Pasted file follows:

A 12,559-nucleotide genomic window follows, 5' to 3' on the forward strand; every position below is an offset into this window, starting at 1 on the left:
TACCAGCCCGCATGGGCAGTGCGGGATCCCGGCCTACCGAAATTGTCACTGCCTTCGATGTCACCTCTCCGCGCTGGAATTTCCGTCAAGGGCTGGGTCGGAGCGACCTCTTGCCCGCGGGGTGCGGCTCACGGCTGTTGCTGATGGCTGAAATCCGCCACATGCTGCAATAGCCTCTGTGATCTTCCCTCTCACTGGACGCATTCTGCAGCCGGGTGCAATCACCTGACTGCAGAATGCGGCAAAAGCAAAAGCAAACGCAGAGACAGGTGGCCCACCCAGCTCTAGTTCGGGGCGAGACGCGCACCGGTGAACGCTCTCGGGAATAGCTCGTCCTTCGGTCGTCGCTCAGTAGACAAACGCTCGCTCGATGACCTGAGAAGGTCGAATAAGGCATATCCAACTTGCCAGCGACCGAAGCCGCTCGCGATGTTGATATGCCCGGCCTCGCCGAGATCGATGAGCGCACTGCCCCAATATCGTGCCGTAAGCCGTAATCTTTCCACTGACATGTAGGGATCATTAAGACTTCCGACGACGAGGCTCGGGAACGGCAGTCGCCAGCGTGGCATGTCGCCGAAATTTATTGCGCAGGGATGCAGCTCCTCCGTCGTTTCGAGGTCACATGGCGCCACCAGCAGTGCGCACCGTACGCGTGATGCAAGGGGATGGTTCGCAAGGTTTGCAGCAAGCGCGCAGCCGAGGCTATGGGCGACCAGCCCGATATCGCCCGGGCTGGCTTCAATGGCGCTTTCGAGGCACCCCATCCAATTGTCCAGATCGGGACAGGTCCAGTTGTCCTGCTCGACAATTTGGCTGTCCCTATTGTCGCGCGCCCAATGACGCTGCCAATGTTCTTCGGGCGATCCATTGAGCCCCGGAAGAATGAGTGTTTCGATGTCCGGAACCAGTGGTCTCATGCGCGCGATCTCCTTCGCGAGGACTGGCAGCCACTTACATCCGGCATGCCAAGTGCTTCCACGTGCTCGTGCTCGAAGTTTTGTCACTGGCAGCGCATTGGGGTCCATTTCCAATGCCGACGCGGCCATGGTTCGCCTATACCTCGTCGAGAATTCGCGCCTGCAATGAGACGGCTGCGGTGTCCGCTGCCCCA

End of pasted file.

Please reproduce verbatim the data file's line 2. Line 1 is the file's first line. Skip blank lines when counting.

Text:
TACCAGCCCGCATGGGCAGTGCGGGATCCCGGCCTACCGAAATTGTCACTGCCTTCGATGTCACCTCTCCGCGCTGGAATTTCCGTCAAGGGCTGGGTCGGAGCGACCTCTTGCCCGCGGGGTGCGGCTCACGGCTGTTGCTGATGGCTGAAATCCGCCACATGCTGCAATAGCCTCTGTGATCTTCCCTCTCACTGGACGCATTCTGCAGCCGGGTGCAATCACCTGACTGCAGAATGCGGCAAAAGCAAAAGCAAACGCAGAGACAGGTGGCCCACCCAGCTCTAGTTCGGGGCGAGACGCGCACCGGTGAACGCTCTCGGGAATAGCTCGTCCTTCGGTCGTCGCTCAGTAGACAAACGCTCGCTCGATGACCTGAGAAGGTCGAATAAGGCATATCCAACTTGCCAGCGACCGAAGCCGCTCGCGATGTTGATATGCCCGGCCTCGCCGAGATCGATGAGCGCACTGCCCCAATATCGTGCCGTAAGCCGTAATCTTTCCACTGACATGTAGGGATCATTAAGACTTCCGACGACGAGGCTCGGGAACGGCAGTCGCCAGCGTGGCATGTCGCCGAAATTTATTGCGCAGGGATGCAGCTCCTCCGTCGTTTCGAGGTCACATGGCGCCACCAGCAGTGCGCACCGTACGCGTGATGCAAGGGGATGGTTCGCAAGGTTTGCAGCAAGCGCGCAGCCGAGGCTATGGGCGACCAGCCCGATATCGCCCGGGCTGGCTTCAATGGCGCTTTCGAGGCACCCCATCCAATTGTCCAGATCGGGACAGGTCCAGTTGTCCTGCTCGACAATTTGGCTGTCCCTATTGTCGCGCGCCCAATGACGCTGCCAATGTTCTTCGGGCGATCCATTGAGCCCCGGAAGAATGAGTGTTTCGATGTCCGGAACCAGTGGTCTCATGCGCGCGATCTCCTTCGCGAGGACTGGCAGCCACTTACATCCGGCATGCCAAGTGCTTCCACGTGCTCGTGCTCGAAGTTTTGTCACTGGCAGCGCATTGGGGTCCATTTCCAATGCCGACGCGGCCATGGTTCGCCTATACCTCGTCGAGAATTCGCGCCTGCAATGAGACGGCTGCGGTGTCCGCTGCCCCA